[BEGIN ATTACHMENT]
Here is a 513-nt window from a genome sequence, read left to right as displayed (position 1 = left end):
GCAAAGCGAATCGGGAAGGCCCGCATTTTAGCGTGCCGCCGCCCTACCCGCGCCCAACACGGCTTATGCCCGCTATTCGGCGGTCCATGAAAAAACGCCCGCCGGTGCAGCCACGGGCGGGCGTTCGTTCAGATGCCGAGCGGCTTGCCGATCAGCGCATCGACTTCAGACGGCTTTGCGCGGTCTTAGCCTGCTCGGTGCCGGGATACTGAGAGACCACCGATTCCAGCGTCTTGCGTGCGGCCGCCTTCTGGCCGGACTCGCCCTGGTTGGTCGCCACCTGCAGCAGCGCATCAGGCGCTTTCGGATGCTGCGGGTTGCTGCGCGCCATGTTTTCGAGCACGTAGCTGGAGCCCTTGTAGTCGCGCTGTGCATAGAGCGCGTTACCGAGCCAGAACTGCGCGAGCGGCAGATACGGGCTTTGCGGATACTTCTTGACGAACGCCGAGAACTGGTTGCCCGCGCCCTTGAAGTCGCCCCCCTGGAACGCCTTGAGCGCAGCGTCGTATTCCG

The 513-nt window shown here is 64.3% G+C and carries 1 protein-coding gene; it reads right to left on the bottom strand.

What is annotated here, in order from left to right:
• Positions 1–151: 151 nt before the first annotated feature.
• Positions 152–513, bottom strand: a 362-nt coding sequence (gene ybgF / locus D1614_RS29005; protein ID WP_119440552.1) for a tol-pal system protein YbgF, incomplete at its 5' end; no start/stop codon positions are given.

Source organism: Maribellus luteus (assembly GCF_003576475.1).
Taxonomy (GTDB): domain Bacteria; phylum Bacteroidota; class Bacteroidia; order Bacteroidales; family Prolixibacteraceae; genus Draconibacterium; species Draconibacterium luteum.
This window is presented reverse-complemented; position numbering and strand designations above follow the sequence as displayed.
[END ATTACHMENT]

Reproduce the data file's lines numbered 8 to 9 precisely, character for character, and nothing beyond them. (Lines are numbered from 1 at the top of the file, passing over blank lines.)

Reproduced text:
Taxonomy (GTDB): domain Bacteria; phylum Bacteroidota; class Bacteroidia; order Bacteroidales; family Prolixibacteraceae; genus Draconibacterium; species Draconibacterium luteum.
This window is presented reverse-complemented; position numbering and strand designations above follow the sequence as displayed.